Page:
A ranger camp site set up at Peppers Creek

Photos depict life of rangers in 1940s

Working as a ranger in the 1940s in Clearwater County meant living year-round in the forest, and travelling by horseback to ranger cabins along the trails.

Working as a ranger in the 1940s in Clearwater County meant living year-round in the forest, and travelling by horseback to ranger cabins along the trails.

A handful of photos depicting the solitary lifestyle of those rangers, with the majestic and rugged West Country in the background, were recently donated to Alberta Environment and Sustainable Resource Development.

“It was almost an Indiana Jones-type adventure to live out there,” said Barry Shellian, information officer with Rocky Mountain House Wildfire Management Area, on Monday.

“The ranger would have had their family living with them at these ranger stations. They did the one-day patrol from cabin to cabin.”

A photo album, found at a garage sale, was passed along to an Olds resident who allowed Alberta Environment to scan and archive the images for use in future books, newsletters, presentations and newspapers.

Shellian said hopefully the people in the photos can eventually be identified because there’s one of a woman on horseback on the Idlewilde Trail wearing a ranger uniform.

“According to our records in that time frame there were no uniformed female forest officers.”

The photos will also be used to look at how the landscape has changed.

One photo captioned “Helen at the lookout” shows a woman sitting in the door frame of the old Baseline lookout tower that has since been destroyed by fire.

“That old building was there until about two years ago, until a member of the public got happy with a match. You can still walk over there from our current lookout and see the foundation.”

He said only 12 historic cabins remain in the area.

Many more used to dot the wilderness.

Now they are used as shelter for back-country patrols or base camps for prescribed burns.

He said many rangers were retired soldiers with survival experience.

Policies and procedures were in place to help keep them safe and they maintained contact with the outside world with a telegraph line.

Shellian said he knows exactly where he is when he’s out in the West Country — within metres — with all the reference points and maps that now exist.

Older maps lack that kind of detail so there was a lot of unknowns beyond the trails and over the hills for rangers in days gone by.

Rangers would get supplies from local communities. But they also would fish and hunt to supplement their food supply.

“It truly, truly was a lifestyle for them and they really loved trees and life and they made a difference.”

Shellian said the duties of forest rangers actually remain pretty much the same as they did back then — to prevent and manage wildfires; educate, engage and assist the public; and to be a presence on the land.

But now rangers have helicopters for rescues and to fight fires.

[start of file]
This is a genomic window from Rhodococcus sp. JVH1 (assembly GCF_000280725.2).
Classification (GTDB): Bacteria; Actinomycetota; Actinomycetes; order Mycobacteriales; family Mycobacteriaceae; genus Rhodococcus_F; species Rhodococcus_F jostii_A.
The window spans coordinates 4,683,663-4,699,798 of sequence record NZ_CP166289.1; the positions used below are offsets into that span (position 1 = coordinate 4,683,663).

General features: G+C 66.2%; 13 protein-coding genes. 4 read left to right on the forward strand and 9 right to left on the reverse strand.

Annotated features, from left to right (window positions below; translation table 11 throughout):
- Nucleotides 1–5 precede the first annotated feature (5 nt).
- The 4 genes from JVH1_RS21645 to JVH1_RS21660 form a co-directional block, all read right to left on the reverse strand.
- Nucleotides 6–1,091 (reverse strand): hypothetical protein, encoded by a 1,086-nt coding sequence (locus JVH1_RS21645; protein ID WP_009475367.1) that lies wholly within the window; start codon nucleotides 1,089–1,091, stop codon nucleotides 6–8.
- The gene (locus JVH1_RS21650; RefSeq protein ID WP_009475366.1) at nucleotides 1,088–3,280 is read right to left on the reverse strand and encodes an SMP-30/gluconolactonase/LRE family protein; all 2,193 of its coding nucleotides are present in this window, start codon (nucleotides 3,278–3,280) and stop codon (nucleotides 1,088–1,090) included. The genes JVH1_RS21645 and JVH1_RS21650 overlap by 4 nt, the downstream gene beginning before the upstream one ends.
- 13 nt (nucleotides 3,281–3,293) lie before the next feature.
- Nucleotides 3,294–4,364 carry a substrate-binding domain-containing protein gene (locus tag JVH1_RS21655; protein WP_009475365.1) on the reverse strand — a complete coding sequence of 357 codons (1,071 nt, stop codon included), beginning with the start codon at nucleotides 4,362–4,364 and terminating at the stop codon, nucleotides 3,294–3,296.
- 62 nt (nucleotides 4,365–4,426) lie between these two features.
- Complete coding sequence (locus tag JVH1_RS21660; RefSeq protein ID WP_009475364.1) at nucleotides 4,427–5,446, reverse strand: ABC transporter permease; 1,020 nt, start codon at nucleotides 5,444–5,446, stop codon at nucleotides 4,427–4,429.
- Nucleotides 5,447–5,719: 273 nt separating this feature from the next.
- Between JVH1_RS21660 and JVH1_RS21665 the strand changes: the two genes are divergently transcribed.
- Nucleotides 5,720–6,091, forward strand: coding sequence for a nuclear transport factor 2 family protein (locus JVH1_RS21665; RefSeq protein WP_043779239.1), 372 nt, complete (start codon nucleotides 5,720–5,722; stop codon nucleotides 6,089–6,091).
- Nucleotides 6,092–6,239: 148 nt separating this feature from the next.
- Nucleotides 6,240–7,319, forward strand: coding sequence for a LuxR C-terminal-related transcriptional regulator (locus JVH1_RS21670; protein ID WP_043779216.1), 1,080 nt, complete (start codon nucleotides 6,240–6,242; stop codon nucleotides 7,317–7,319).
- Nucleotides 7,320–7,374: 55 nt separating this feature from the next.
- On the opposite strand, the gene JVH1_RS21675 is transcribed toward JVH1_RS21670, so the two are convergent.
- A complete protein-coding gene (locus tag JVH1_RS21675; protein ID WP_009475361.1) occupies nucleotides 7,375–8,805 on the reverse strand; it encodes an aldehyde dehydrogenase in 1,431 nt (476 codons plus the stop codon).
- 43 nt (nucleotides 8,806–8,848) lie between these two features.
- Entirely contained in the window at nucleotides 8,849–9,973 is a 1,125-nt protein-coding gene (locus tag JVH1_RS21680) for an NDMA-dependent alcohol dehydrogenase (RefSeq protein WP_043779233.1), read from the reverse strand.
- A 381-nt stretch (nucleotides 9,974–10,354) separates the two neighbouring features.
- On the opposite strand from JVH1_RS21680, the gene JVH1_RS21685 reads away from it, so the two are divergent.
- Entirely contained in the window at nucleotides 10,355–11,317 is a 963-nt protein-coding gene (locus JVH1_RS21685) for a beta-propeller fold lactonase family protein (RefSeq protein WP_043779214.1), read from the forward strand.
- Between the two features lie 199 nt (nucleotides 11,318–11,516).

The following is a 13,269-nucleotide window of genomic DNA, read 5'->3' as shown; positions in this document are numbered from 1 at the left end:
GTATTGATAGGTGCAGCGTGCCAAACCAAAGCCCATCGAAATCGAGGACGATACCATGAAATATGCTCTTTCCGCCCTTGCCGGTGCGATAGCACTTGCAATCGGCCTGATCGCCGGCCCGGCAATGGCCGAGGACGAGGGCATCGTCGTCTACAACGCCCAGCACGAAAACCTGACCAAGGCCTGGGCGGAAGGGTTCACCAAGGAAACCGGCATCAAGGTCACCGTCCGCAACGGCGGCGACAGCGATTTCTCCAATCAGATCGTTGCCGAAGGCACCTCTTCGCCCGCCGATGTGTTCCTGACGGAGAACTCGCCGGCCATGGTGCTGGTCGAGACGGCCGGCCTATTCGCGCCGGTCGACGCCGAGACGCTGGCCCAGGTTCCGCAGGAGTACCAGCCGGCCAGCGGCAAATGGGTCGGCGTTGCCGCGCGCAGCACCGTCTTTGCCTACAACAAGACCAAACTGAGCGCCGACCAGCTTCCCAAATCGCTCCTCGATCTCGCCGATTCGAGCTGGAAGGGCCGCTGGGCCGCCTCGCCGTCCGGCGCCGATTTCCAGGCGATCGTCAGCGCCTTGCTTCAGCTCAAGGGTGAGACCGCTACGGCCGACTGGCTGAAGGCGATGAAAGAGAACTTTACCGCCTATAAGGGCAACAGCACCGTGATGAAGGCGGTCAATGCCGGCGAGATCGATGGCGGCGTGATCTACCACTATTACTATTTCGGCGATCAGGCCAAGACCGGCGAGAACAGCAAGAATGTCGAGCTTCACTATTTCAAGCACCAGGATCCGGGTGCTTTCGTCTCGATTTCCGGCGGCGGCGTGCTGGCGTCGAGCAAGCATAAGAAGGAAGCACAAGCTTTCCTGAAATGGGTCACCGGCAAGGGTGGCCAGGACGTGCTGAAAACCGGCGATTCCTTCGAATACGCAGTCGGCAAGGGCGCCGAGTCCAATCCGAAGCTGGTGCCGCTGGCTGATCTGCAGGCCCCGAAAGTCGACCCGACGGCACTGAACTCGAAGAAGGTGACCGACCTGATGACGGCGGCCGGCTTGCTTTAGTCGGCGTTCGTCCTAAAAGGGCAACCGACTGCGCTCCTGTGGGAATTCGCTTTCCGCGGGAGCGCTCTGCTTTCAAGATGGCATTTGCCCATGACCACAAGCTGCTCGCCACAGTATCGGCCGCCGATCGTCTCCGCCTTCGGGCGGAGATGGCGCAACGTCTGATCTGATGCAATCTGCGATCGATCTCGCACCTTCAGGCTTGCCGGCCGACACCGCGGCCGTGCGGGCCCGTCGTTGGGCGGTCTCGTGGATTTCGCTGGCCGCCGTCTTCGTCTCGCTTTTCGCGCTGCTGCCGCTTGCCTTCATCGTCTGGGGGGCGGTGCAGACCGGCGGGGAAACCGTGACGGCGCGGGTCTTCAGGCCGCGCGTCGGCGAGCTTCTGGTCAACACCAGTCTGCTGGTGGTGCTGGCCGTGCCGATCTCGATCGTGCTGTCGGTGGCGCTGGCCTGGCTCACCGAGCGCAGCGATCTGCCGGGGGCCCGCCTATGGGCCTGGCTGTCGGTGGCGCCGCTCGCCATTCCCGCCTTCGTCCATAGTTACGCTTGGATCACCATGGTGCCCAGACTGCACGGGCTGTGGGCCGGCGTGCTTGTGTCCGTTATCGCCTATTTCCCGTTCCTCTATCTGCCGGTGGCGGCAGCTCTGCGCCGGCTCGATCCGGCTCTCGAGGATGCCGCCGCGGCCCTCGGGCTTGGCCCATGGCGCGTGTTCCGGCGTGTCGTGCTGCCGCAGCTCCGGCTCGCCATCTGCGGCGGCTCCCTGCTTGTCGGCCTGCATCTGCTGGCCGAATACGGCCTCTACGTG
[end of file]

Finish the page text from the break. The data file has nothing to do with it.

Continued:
And if they need to drive from Rocky Mountain House to the Baseline tower, it only takes an hour rather than a three-day journey, he said.


Just Posted

Red Deer property taxes to go up 2.15 per cent in 2019

City council approves $369.8 million budget

Sylvan Lake council approves concept plan for new park

Pogadl Park will eventally be home to numerous ball diamonds and sports fields

One person dead after collision on Highway 2A

Pickup truck and grain truck collided on Highway 2A south of Carstairs

Updated: Trial stalls for man accused in fatal Canada Day 2016 crash

Defence lawyer argued relevant information received only hours before trial to begin

Trudeau says politicians shouldn’t prey on Canadians’ fears

The Prime Minister was speaking at a townhall in Ontario

UPDATE: B.C. boy, aunt missing for three days

The pair are missing from Kamloops

Liberal bows out of byelection after singling out Jagmeet Singh’s race

Karen Wang says she made comments online that referenced Singh’s cultural background

Shooter pleads guilty to manslaughter in Stettler

A Stettler man charged with second-degree murder has pleaded guilty to manslaughter.… Continue reading

Kentucky canoe outfit borrows photo of Trudeau family to market business

They are in a red canoe, all clad in life jackets, and Sophie Gregoire Trudeau and Ella-Grace are waving

Police chief confirms all three Ottawa bus victims were on board when it crashed

OTTAWA — All three people killed in last week’s deadly bus accident… Continue reading

Theresa May wins no-confidence vote after Brexit deal rejection

UK PM can keep her job, after House of Commons voted 325-306

Alberta doctor accused of sexual assault asked to voluntarily give up practice

College says Dr. Barry Wollach should discontinue his practice, given the seriousness of the allegation against him

Speedy acceptance of Saudi shows refugee system’s flaws

Who would not wish Rahaf Mohammed well? The 18-year-old Saudi wants to… Continue reading

Most Read